Not wanting to get stuck in a new creative rut, Van Noten said he already feels compelled to make another stark style departure.
"The October show [spring 2001] will be the next big change," he said, while declining to give details. "I don't want to sit back and wait before I change again."
Van Noten said he is reinvigorated and he has rediscovered the pleasure of design. That's why he has no intention of selling his company, even though he said he has been tendered discreet offers recently. He declined to say from whom.
"I don't want to follow that model. Look what happened to Jil Sander," he said of the German designer who, following the sale of a majority stake in her business to Prada Group, quit after butting heads with the Italian firm's chief executive, Patrizio Bertelli.
"I'm really afraid of losing control of my business. Someone comes in and dictates how it should be run and how to make the business profitable. Owning my own company means I can make a difficult collection one season if I choose because I only have to answer to myself."
Additionally, Van Noten thinks joining fashion conglomerates like Gucci Group, Prada or LVMH quashes creativity. He said the ability to push his ideas in new directions has recently assumed an even more important role in his business.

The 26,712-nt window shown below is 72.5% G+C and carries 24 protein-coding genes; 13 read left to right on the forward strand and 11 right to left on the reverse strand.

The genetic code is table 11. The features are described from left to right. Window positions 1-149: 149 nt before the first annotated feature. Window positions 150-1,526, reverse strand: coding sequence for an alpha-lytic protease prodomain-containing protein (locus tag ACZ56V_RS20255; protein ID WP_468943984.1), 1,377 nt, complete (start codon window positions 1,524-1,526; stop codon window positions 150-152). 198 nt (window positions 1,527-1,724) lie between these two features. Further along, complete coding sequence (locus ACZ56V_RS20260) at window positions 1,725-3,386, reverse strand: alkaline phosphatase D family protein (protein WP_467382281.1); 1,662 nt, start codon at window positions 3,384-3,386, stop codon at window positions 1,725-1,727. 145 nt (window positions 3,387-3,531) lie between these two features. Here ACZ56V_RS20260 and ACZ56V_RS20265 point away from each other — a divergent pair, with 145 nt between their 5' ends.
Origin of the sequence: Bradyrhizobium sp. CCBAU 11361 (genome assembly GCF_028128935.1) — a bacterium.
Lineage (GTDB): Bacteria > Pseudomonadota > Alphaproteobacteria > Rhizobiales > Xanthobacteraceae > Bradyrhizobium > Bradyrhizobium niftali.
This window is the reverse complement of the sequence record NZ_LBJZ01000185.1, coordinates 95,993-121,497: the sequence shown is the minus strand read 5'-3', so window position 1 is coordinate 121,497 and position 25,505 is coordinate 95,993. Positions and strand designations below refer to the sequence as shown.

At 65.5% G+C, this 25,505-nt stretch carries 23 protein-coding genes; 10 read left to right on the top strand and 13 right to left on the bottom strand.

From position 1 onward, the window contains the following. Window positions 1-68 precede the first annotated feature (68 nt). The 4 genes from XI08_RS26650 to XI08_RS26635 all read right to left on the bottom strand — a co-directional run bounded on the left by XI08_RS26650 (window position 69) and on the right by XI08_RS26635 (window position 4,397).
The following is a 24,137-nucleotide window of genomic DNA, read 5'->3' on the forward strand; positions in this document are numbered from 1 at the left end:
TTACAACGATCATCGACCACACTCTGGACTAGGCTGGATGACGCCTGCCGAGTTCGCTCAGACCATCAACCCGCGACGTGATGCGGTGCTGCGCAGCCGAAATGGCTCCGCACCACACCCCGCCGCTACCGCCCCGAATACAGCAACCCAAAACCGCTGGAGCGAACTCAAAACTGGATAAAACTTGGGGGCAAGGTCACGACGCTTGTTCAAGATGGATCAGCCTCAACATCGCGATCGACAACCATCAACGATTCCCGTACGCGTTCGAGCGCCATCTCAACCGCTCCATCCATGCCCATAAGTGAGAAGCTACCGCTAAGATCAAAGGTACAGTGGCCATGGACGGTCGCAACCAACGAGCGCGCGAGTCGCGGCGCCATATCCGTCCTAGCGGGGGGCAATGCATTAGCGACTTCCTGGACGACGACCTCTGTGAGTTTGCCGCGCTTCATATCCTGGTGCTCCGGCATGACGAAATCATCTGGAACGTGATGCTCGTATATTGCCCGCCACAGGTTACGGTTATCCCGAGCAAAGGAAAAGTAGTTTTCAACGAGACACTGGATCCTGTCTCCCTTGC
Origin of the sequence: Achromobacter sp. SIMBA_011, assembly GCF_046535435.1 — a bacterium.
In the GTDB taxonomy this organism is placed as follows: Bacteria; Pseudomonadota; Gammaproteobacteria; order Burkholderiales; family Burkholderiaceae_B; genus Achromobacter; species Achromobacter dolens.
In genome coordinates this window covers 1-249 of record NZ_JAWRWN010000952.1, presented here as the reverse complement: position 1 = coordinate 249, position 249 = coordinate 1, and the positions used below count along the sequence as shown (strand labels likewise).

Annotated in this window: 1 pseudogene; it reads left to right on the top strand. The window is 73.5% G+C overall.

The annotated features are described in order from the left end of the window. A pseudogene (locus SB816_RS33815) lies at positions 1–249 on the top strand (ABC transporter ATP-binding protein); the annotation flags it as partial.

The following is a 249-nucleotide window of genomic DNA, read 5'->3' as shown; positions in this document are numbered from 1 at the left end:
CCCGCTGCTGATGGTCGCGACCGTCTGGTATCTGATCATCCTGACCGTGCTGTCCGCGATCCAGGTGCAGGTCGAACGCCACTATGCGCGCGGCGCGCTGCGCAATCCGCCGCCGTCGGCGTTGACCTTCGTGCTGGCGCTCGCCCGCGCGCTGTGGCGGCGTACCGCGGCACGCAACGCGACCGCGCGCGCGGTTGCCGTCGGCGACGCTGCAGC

"I like being able to take the time to experiment with fabrics and colors, to work seriously on the form of a coat or a skirt," he said. "Bertelli said recently that houses don't need fashion designers. There may be some truth in it, but I still think it's vital to have a single person who provides the creative pulse.
"When a designer has five lines and in these five lines you have like eight collections a year, it makes me wonder what is the sense of it all. Everything is focused on business and money. What has happened to the creative process?"
The designer said he's hesitant to introduce a perfume or expand his accessories lines, a tactic many fashion houses pursue to boost the bottom line.
"I don't want my shoes or bags to become more important than my clothes. And I don't want to do a perfume--that needs a big publicity campaign--because, in the end, people may start recognizing me as the guy who does the perfume, and who coincidentally also does a few garments. That scares me," Van Noten said.